Soft skills - or emotional intelligence (EQ) - are often undervalued by organisations, but they enable a leader to better understand, motivate and direct people. As a result, their teams are often more focused, productive and happier, added Cox.
There are four ways business leaders can promote the value of soft skills, according to Hays:
Ensuring that management is accessible within the workplace promotes better team work. And replacing email communications with face-to-face interactions can help a business to achieve this.
“As a business leader, you should set an example and actively demonstrate that interpersonal skills carry as much currency within your organisation as technical knowledge,” said Cox.
Encourage an open culture
It is vital that any business has an environment where employees can confidently share ideas and thoughts. Empowering a workforce through the encouragement of senior leaders to discuss projects will breed creativity.
“It’s important to build a culture in which all employees, no matter their experience, seniority or job title, feel confident to put forward ideas,” said Cox.
“You need to encourage yourself and others to think about what prevents someone speaking up in a meeting or putting forward an idea.”
Technology means that we are almost always contactable. While this has its obvious benefits, it can also be difficult to switch off and concentrate on the conversation at hand. Allowing yourself to discuss an issue with a colleague without distractions is extremely important. Failing to do so can send the wrong message.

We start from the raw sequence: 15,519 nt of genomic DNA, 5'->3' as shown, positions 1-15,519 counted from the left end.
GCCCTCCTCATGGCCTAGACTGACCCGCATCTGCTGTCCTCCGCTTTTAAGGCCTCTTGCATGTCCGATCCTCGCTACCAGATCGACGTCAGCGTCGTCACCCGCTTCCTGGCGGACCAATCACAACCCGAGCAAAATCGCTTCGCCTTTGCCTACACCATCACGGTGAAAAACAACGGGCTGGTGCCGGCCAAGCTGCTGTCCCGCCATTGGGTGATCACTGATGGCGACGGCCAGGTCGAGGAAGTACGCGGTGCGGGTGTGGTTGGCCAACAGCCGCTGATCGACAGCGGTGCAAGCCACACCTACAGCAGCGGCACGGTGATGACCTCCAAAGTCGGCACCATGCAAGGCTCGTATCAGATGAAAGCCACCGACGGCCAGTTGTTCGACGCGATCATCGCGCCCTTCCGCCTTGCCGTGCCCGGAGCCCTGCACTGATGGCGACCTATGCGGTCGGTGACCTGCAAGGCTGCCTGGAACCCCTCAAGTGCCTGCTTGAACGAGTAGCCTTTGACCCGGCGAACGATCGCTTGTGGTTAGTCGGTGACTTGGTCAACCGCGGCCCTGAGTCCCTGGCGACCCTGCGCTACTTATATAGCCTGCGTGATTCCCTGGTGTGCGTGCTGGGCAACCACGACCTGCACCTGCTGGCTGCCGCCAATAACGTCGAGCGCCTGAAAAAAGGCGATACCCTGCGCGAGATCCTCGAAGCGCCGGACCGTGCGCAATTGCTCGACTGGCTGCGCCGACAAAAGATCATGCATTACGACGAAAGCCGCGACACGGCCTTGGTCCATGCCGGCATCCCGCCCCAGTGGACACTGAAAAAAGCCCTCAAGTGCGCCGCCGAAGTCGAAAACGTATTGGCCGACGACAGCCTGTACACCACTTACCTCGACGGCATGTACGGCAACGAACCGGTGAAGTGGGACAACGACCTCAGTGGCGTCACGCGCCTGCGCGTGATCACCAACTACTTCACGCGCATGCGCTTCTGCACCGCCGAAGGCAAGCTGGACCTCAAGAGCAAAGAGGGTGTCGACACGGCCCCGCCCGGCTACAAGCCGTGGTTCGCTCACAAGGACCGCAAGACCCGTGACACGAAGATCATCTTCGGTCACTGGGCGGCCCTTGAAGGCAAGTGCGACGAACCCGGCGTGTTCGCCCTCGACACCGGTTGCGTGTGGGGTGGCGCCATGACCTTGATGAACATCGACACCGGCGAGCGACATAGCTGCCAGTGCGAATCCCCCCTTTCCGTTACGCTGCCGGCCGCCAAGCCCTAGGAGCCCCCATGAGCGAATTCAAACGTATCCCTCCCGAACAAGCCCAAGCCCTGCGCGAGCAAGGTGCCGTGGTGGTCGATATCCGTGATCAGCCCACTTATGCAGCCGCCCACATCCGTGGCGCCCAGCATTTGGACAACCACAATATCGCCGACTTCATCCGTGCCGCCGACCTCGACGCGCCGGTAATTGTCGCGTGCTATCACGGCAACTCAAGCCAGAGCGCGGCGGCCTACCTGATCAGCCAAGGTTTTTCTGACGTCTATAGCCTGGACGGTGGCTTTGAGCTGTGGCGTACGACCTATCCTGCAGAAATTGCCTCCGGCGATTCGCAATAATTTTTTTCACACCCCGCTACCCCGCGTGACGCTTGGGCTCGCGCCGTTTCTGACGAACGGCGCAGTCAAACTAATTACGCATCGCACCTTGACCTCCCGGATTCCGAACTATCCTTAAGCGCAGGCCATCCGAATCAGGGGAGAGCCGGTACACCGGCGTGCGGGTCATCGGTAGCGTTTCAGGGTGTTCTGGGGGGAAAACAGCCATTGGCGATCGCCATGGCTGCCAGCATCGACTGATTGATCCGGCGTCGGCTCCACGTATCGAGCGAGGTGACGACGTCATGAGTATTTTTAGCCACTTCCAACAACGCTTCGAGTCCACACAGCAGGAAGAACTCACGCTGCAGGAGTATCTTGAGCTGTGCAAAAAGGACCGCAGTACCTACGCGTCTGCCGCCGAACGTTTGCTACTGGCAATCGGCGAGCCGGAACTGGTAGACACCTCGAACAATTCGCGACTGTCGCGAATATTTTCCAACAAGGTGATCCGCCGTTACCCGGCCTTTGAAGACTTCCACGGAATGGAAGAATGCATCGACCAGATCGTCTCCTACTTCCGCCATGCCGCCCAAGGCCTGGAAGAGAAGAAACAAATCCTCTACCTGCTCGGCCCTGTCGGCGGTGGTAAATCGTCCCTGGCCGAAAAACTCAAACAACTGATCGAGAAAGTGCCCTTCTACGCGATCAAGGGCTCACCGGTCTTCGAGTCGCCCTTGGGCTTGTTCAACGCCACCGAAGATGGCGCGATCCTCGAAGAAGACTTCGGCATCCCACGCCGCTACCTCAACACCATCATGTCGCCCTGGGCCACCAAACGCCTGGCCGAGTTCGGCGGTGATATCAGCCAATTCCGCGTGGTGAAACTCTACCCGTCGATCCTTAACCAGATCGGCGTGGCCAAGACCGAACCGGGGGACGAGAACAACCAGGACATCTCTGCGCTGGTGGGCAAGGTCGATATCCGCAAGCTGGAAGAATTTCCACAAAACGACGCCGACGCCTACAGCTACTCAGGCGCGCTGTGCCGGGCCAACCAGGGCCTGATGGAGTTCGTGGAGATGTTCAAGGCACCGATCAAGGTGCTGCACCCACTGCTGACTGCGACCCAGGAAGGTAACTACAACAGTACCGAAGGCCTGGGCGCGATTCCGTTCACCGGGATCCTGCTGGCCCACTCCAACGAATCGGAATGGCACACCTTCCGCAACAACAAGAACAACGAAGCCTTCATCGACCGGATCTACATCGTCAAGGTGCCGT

“Proper listening is hard and requires undivided attention if you are to make any impact. If you don’t have the time right now to do a proper job, be honest and tell your colleague and rearrange a more appropriate time,” Cox added.
High EQ leaders will show self-awareness, resilience and can create connections with those around them. This isn’t something that can be forced; it’s difficult to fake being empathetic or genuine.
However, there are still areas where this can be improved.
“Small things like recognising an individual team member’s contribution or providing positive feedback on an idea can have a huge impact,” said Cox.
“Making sure the performance review process is encouraging and capturing soft skills will also demonstrate that the business’ intentions in this area are genuine.”
According to Cox, the latest technology, sector experts and innovative products are all crucial to a business. But it’s a team with rich soft skills that gives a business a "competitive edge".
Cox cautioned managers that it’s important not to dismiss these skills as “soft” and somehow optional.
“Make sure you view them with the same importance as technical skills, both in your new hires and in your existing employees,” he said.
Why soft skills are so popular in L&D
The best technical skills and qualifications can be taught, but they won’t be much good unless managers can communicate with their team effectively, according to Hays CEO Alistair Cox.